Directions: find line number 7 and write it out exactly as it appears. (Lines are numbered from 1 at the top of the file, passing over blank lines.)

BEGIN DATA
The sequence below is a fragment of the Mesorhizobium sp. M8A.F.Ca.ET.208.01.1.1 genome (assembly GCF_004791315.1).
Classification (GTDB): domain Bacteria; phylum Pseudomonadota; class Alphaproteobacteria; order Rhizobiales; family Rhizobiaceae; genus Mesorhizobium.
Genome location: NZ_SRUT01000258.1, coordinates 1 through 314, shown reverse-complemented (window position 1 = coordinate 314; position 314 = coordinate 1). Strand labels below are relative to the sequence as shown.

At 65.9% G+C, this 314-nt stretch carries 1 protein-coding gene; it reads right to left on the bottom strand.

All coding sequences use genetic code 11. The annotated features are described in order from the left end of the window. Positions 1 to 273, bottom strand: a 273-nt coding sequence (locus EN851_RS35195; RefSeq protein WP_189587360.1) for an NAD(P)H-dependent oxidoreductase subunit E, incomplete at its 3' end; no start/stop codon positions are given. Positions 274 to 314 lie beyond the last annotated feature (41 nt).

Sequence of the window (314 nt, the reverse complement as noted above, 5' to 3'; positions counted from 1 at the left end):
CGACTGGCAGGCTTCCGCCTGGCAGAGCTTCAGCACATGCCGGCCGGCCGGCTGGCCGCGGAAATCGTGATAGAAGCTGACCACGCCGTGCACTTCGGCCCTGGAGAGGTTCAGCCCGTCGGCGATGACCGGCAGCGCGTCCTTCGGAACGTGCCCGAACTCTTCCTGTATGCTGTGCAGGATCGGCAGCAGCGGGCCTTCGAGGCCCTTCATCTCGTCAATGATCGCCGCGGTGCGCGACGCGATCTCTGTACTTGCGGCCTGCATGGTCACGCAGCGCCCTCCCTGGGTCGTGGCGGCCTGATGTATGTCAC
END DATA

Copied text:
CGACTGGCAGGCTTCCGCCTGGCAGAGCTTCAGCACATGCCGGCCGGCCGGCTGGCCGCGGAAATCGTGATAGAAGCTGACCACGCCGTGCACTTCGGCCCTGGAGAGGTTCAGCCCGTCGGCGATGACCGGCAGCGCGTCCTTCGGAACGTGCCCGAACTCTTCCTGTATGCTGTGCAGGATCGGCAGCAGCGGGCCTTCGAGGCCCTTCATCTCGTCAATGATCGCCGCGGTGCGCGACGCGATCTCTGTACTTGCGGCCTGCATGGTCACGCAGCGCCCTCCCTGGGTCGTGGCGGCCTGATGTATGTCAC